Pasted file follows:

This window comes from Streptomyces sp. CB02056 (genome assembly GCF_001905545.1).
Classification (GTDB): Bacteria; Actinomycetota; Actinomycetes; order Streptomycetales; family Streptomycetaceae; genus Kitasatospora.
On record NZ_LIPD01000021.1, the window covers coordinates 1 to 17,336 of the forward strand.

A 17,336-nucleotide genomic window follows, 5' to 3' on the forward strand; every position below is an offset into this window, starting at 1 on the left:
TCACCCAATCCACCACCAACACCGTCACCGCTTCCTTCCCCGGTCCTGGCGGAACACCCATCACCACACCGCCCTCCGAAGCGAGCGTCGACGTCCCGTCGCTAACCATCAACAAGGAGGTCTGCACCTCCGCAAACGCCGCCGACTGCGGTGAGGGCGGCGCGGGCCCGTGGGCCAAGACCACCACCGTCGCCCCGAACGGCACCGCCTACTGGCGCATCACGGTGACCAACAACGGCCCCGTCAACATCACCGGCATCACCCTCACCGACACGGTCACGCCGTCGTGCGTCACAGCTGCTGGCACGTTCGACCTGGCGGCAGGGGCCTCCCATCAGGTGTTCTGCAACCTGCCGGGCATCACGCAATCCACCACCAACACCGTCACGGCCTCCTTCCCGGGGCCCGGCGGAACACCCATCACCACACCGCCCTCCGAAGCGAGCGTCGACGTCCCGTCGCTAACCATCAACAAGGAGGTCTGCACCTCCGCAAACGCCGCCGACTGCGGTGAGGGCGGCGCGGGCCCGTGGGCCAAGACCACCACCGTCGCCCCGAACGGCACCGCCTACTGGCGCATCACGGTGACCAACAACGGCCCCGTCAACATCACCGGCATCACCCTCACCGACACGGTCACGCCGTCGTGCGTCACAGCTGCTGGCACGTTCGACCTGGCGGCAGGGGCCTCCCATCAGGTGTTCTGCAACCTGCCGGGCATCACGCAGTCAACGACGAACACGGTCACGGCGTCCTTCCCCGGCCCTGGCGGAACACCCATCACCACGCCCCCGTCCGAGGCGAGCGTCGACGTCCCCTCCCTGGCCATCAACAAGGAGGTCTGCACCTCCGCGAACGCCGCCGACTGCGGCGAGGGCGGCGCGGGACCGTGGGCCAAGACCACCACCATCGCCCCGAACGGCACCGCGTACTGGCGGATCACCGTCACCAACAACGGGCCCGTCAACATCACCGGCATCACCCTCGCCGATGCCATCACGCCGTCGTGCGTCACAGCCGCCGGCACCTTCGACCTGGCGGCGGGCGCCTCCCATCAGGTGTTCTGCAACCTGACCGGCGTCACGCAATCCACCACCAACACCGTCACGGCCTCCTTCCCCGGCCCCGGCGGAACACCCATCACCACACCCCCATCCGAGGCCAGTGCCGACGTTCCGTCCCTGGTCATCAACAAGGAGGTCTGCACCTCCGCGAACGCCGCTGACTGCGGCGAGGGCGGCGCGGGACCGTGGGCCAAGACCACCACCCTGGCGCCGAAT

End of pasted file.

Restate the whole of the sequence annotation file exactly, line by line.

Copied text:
This window comes from Streptomyces sp. CB02056 (genome assembly GCF_001905545.1).
Classification (GTDB): Bacteria; Actinomycetota; Actinomycetes; order Streptomycetales; family Streptomycetaceae; genus Kitasatospora.
On record NZ_LIPD01000021.1, the window covers coordinates 1 to 17,336 of the forward strand.

A 17,336-nucleotide genomic window follows, 5' to 3' on the forward strand; every position below is an offset into this window, starting at 1 on the left:
TCACCCAATCCACCACCAACACCGTCACCGCTTCCTTCCCCGGTCCTGGCGGAACACCCATCACCACACCGCCCTCCGAAGCGAGCGTCGACGTCCCGTCGCTAACCATCAACAAGGAGGTCTGCACCTCCGCAAACGCCGCCGACTGCGGTGAGGGCGGCGCGGGCCCGTGGGCCAAGACCACCACCGTCGCCCCGAACGGCACCGCCTACTGGCGCATCACGGTGACCAACAACGGCCCCGTCAACATCACCGGCATCACCCTCACCGACACGGTCACGCCGTCGTGCGTCACAGCTGCTGGCACGTTCGACCTGGCGGCAGGGGCCTCCCATCAGGTGTTCTGCAACCTGCCGGGCATCACGCAATCCACCACCAACACCGTCACGGCCTCCTTCCCGGGGCCCGGCGGAACACCCATCACCACACCGCCCTCCGAAGCGAGCGTCGACGTCCCGTCGCTAACCATCAACAAGGAGGTCTGCACCTCCGCAAACGCCGCCGACTGCGGTGAGGGCGGCGCGGGCCCGTGGGCCAAGACCACCACCGTCGCCCCGAACGGCACCGCCTACTGGCGCATCACGGTGACCAACAACGGCCCCGTCAACATCACCGGCATCACCCTCACCGACACGGTCACGCCGTCGTGCGTCACAGCTGCTGGCACGTTCGACCTGGCGGCAGGGGCCTCCCATCAGGTGTTCTGCAACCTGCCGGGCATCACGCAGTCAACGACGAACACGGTCACGGCGTCCTTCCCCGGCCCTGGCGGAACACCCATCACCACGCCCCCGTCCGAGGCGAGCGTCGACGTCCCCTCCCTGGCCATCAACAAGGAGGTCTGCACCTCCGCGAACGCCGCCGACTGCGGCGAGGGCGGCGCGGGACCGTGGGCCAAGACCACCACCATCGCCCCGAACGGCACCGCGTACTGGCGGATCACCGTCACCAACAACGGGCCCGTCAACATCACCGGCATCACCCTCGCCGATGCCATCACGCCGTCGTGCGTCACAGCCGCCGGCACCTTCGACCTGGCGGCGGGCGCCTCCCATCAGGTGTTCTGCAACCTGACCGGCGTCACGCAATCCACCACCAACACCGTCACGGCCTCCTTCCCCGGCCCCGGCGGAACACCCATCACCACACCCCCATCCGAGGCCAGTGCCGACGTTCCGTCCCTGGTCATCAACAAGGAGGTCTGCACCTCCGCGAACGCCGCTGACTGCGGCGAGGGCGGCGCGGGACCGTGGGCCAAGACCACCACCCTGGCGCCGAAT